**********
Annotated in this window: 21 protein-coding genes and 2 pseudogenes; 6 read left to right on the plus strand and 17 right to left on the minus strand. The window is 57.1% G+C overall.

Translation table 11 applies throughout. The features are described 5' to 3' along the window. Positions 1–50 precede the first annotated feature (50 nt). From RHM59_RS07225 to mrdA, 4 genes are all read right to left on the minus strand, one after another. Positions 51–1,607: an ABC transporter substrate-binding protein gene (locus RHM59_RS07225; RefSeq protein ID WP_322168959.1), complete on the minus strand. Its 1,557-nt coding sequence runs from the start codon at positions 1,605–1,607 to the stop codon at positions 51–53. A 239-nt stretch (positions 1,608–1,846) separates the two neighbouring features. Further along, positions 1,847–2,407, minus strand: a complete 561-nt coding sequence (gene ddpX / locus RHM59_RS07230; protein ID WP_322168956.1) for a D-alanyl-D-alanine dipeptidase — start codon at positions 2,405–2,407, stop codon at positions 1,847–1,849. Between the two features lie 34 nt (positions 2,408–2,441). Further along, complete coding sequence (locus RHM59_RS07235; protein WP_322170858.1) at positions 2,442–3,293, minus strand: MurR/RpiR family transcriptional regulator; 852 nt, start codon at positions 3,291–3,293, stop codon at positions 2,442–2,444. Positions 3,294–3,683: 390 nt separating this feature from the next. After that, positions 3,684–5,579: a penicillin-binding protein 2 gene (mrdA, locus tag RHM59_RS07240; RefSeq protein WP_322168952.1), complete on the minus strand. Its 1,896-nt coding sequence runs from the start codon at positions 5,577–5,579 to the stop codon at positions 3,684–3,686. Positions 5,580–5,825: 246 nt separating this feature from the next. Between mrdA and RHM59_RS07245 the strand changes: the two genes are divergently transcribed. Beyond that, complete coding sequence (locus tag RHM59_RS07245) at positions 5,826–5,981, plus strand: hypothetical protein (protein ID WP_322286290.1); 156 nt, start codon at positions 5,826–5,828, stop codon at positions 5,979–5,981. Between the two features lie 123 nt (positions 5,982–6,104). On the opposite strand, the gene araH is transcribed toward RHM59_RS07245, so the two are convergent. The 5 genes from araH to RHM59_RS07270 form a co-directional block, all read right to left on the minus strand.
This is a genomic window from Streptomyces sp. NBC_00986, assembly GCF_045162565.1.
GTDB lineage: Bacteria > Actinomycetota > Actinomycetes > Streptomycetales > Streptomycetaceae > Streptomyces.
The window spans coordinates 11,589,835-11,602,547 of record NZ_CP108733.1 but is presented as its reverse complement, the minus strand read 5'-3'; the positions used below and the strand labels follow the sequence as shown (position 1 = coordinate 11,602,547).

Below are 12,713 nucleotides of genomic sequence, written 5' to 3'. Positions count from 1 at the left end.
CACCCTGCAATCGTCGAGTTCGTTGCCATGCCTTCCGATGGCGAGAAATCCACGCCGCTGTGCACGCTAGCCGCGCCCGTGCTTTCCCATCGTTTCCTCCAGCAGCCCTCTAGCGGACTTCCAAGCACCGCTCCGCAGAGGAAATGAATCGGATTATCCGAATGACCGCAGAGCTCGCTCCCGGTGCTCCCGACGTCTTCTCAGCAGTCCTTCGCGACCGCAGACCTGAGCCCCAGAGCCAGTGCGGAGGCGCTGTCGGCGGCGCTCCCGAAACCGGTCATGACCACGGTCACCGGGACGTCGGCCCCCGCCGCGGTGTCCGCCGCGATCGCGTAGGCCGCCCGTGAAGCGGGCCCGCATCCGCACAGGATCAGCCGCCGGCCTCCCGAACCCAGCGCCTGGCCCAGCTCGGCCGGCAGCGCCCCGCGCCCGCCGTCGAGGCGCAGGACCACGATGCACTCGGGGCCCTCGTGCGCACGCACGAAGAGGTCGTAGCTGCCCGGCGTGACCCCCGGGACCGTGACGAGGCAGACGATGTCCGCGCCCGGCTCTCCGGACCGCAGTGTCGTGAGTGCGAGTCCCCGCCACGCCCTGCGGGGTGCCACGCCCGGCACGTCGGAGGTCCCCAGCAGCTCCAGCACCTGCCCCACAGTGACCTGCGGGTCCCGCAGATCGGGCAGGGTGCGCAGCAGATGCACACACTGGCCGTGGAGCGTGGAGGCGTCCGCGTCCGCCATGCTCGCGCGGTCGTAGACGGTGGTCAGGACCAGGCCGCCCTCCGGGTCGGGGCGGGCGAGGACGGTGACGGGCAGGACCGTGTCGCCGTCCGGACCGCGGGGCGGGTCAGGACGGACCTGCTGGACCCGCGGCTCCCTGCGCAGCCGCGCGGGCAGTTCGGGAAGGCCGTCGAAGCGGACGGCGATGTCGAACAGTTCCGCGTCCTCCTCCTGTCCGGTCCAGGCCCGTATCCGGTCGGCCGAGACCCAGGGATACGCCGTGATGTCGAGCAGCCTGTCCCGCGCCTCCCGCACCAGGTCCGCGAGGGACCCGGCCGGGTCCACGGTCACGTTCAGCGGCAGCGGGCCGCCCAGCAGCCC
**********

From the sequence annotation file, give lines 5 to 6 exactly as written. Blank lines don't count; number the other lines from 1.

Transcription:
The window spans coordinates 11,589,835-11,602,547 of record NZ_CP108733.1 but is presented as its reverse complement, the minus strand read 5'-3'; the positions used below and the strand labels follow the sequence as shown (position 1 = coordinate 11,602,547).

Below are 12,713 nucleotides of genomic sequence, written 5' to 3'. Positions count from 1 at the left end.